Front Page Titles (by Subject) TO THE PRESIDENT OF CONGRESS. - The Writings of George Washington, vol. VI (1777-1778)
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TO THE PRESIDENT OF CONGRESS. - George Washington, The Writings of George Washington, vol. VI (1777-1778) 
The Writings of George Washington, collected and edited by Worthington Chauncey Ford (New York and London: G. P. Putnam’s Sons, 1890). Vol. VI (1777-1778).
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TO THE PRESIDENT OF CONGRESS.
Headquarters, Camp, nearGerman Town,
The disappearance of the enemy’s fleet for so many days rendering it rather improbable, that they will again return, I have thought it adviseable to remove the army back to Coryell’s where it will be near enough to succor Philadelphia, should the enemy contrary to appearances still make that the object of their next operations, and will be so much the more conveniently situated to proceed to the Northward, should the event of the present ambiguous and perplexing situation of things call them that way. I was the more inclined to this step, as the nearness of the army to the city, beside other disadvantages, afforded a temptation both to officers and men to indulge themselves in licenses inconsistent with discipline and order, and consequently of a very injurious tendency.1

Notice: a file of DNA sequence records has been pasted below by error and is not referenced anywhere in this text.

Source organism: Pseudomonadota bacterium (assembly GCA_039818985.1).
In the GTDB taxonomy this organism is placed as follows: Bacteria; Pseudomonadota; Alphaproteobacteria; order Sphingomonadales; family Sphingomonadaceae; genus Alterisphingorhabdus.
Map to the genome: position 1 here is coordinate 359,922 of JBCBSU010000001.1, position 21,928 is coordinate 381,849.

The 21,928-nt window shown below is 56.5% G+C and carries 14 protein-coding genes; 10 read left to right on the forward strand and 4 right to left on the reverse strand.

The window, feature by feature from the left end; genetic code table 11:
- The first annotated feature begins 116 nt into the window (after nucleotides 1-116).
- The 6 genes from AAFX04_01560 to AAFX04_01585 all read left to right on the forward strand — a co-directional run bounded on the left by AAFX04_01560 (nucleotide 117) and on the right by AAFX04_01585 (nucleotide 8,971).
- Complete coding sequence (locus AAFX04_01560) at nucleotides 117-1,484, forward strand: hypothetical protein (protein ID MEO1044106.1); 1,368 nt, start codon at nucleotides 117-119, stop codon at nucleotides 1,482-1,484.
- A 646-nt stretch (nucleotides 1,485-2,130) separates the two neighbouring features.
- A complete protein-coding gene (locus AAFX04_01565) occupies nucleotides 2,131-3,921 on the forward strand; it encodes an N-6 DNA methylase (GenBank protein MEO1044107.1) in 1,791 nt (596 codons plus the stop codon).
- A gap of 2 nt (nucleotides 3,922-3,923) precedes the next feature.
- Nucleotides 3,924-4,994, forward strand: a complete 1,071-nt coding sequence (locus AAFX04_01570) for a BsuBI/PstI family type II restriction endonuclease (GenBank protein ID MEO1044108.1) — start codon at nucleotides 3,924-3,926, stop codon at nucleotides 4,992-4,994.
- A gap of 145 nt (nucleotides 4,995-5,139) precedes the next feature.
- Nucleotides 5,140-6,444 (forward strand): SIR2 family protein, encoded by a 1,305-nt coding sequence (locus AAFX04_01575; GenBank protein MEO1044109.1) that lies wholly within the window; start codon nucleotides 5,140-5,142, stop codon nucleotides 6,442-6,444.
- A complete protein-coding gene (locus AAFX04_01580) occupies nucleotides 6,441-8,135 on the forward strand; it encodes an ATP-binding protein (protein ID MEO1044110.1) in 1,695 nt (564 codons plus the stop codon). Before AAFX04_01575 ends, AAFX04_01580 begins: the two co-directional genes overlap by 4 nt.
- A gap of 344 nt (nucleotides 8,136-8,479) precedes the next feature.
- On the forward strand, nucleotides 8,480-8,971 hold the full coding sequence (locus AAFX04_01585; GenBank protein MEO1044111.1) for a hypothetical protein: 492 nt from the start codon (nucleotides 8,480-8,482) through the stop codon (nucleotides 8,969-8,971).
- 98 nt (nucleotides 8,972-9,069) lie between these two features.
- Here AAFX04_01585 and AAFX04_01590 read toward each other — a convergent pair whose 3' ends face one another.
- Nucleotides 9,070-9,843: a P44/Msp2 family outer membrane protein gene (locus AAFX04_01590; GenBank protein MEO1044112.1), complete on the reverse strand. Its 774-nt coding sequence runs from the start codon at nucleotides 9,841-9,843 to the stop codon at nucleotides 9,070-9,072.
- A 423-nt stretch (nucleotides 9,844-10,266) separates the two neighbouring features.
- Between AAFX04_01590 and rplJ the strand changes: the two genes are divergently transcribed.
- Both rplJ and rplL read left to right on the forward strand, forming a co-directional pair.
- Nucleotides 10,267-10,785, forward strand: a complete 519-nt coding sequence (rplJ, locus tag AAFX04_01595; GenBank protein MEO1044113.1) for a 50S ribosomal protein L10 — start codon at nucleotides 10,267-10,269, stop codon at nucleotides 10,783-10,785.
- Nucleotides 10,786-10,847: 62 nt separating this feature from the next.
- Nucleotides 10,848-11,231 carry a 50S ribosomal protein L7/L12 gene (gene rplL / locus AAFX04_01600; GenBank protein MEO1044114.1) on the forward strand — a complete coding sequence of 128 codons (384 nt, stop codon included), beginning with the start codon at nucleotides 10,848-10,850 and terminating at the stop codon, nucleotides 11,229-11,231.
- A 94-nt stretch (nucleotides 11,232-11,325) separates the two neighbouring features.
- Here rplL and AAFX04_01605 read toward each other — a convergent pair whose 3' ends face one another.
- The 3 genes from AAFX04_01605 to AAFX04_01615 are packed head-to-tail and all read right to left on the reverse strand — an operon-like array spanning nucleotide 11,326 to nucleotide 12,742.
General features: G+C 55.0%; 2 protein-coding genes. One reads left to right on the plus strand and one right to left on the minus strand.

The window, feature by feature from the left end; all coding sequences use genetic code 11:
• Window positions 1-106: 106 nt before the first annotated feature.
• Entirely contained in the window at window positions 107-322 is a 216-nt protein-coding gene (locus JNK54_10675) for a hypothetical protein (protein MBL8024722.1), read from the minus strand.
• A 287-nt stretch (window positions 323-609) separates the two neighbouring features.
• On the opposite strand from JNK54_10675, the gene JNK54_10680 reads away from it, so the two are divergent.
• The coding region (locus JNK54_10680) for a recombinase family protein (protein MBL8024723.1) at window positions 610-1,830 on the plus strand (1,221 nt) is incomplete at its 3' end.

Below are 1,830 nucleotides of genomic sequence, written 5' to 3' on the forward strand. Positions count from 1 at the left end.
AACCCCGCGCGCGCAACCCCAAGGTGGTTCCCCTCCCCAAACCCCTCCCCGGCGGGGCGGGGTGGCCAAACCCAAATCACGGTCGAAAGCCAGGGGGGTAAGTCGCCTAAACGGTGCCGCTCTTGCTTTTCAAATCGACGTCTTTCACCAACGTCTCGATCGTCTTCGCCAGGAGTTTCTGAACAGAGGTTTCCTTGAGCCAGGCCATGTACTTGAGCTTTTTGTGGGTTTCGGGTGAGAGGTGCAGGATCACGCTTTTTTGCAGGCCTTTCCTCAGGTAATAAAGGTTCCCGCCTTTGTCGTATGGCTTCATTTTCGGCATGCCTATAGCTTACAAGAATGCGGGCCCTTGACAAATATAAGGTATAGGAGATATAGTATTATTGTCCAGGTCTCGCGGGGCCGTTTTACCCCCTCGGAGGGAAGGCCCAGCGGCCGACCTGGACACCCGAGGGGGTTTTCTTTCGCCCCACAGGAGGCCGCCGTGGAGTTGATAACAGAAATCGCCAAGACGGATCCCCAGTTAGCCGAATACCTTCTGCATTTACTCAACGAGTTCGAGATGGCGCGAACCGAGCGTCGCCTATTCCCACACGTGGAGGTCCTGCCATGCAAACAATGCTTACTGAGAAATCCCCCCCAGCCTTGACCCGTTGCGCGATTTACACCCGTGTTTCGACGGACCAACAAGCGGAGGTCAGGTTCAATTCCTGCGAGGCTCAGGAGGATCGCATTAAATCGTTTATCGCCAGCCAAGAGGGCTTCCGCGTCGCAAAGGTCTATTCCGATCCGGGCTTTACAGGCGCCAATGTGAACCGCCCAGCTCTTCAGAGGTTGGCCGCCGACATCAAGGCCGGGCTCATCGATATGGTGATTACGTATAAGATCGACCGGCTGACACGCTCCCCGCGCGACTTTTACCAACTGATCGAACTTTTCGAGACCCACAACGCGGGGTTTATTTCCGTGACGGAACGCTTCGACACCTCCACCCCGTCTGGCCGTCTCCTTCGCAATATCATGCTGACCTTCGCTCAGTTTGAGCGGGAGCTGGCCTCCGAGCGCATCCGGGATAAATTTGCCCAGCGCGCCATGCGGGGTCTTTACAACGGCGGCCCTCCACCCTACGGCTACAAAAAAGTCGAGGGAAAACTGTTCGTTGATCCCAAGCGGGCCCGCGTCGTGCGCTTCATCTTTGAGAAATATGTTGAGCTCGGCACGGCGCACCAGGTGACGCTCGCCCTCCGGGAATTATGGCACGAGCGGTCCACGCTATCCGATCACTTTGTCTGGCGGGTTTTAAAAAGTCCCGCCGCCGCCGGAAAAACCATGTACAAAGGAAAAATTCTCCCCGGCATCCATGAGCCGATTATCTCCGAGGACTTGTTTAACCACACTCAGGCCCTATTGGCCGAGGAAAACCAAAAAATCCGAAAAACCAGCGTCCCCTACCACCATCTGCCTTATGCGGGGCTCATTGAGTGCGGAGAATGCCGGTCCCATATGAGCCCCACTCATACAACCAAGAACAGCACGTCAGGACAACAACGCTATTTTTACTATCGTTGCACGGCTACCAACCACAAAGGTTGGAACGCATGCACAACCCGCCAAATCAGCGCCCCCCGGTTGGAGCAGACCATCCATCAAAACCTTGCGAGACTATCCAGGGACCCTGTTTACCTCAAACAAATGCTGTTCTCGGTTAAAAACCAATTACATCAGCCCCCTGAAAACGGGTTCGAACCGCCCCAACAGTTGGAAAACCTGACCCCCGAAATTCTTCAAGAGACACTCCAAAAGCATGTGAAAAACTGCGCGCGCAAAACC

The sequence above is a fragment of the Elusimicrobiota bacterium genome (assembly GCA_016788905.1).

But before my departure, I esteem it my duty to communicate to Congress the result of my examination into the nature of the River defence proper to be adopted according to the means in our possession, to prevent the success of any attempt upon Philadelphia by water.—I therefore beg leave to lay before Congress what appears to me most eligible, considering all circumstances, and comparing my own observations, with the different opinions of the Gentlemen, whom I consulted on the occasion.